‘Squeeze Play’ weather pattern to dump deluge on Austin area


The National Weather Service is calling the rainy weather conditions over the next three days the “Squeeze Play,” but, the meteorologists warn that it should be taken far more seriously than any Texas Major League Baseball team’s World Series hopes.

It’s a combination of of three factors that all appear to converge upon Central Texas, with the potential of delivering up to 7 inches of rain across the region, with pockets of precipitation totals as high as 10 inches.

“It’s going to be a good rain,” said meteorologist Troy Kimmel. “We never make promises in this business, but I will come as close to saying that yes, it will be a beneficial rain. What we hope is that we don’t get it all at once.”

Rainfall chances will increase dramatically Thursday, and the greatest chances of heavy rains will be from Friday morning through Saturday evening, the weather service said.

Even after a torrential spring, the lack of rain this summer and early fall has pushed most of Texas right back into a drought. As of last week, the U.S. Drought Monitor categorized slivers of Travis and Williamson counties — as well as virtually all of Bastrop County — as in “exceptional drought,” the most extreme rating.

While the water will be a welcome sight, meteorologists would prefer a steady soaking compared to the rapid amount of rain expected over the next three to four days.

The ground is so dry that heavy rain could create flash floods. The Weather Service has predicted a moderate to high risk of flash flooding through Saturday night.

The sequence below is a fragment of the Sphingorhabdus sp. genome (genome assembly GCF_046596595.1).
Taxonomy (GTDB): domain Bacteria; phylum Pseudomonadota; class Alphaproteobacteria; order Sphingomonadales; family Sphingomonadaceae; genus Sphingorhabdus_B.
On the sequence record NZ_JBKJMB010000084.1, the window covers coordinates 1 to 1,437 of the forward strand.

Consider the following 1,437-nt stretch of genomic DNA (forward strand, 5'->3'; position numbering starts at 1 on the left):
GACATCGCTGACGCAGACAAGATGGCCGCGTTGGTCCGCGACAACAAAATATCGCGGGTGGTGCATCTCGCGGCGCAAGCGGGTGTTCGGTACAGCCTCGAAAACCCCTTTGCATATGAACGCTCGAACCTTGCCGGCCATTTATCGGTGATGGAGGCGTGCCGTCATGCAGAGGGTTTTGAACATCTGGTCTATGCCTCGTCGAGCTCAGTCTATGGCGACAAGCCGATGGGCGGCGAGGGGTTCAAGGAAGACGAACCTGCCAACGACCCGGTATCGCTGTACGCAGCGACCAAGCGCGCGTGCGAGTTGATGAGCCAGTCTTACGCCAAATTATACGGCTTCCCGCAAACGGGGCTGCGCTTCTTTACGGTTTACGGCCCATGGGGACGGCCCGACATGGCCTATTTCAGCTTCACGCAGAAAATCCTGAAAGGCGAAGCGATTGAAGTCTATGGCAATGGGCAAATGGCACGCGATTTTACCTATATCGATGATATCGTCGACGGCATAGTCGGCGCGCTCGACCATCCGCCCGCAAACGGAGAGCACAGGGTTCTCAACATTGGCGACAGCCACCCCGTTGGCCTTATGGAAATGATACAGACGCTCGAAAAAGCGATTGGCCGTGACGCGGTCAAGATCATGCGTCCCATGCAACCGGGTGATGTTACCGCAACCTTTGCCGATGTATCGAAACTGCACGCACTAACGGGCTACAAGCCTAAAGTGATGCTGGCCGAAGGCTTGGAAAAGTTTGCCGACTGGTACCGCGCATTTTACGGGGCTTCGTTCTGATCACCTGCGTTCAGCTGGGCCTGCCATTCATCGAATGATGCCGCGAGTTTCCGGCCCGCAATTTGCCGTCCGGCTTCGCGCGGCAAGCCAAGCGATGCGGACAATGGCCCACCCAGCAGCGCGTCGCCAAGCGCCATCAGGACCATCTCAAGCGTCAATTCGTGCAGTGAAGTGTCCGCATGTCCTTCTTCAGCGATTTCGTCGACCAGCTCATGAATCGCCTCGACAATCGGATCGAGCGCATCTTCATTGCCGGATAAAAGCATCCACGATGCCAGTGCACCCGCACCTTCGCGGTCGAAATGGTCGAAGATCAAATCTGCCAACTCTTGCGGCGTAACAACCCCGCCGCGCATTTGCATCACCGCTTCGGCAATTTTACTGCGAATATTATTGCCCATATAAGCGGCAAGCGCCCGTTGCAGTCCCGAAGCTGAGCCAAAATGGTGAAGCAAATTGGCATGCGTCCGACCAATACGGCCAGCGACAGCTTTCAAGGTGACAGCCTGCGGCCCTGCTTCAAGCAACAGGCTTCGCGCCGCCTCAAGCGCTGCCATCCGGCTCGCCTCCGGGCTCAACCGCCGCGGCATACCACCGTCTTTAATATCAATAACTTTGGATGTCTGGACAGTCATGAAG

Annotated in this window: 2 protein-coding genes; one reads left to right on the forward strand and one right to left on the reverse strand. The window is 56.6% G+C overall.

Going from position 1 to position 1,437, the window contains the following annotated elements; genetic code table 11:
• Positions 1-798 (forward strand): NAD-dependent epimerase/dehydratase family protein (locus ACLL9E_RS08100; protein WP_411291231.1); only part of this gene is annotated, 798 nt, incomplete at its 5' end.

Kimmel said he hopes that rates of rainfall won’t top more ½ inch an hour. “It just seems like the atmosphere is having wild mood swings,” Kimmel said. “We are damn near in drought or flood and nothing in between.”

Kimmel also warned of danger to areas in Bastrop County affected by the still active Hidden Pines fire and the 2011 Labor Day fire.

A low pressure system will drift into northwest Texas, funnelling moisture towards Central Texas. It will draw damp air from the Gulf of Mexico. Meanwhile, Tropical Storm Patricia, which is expected to be upgraded to a hurricane on Thursday as it traverses the Pacific coast of Mexico, will throw bands of rain towards us from the southwest.

Is this the first warning shot of El Niño? Ever the meteorologist, Kimmel said “maybe.”

“I’m reluctant to say it is, but it probably is,” Kimmel said. “I would certainly say this is a change in a pattern. It walks like a duck, quacks like a duck and looks like one, so maybe it’s a duck.”


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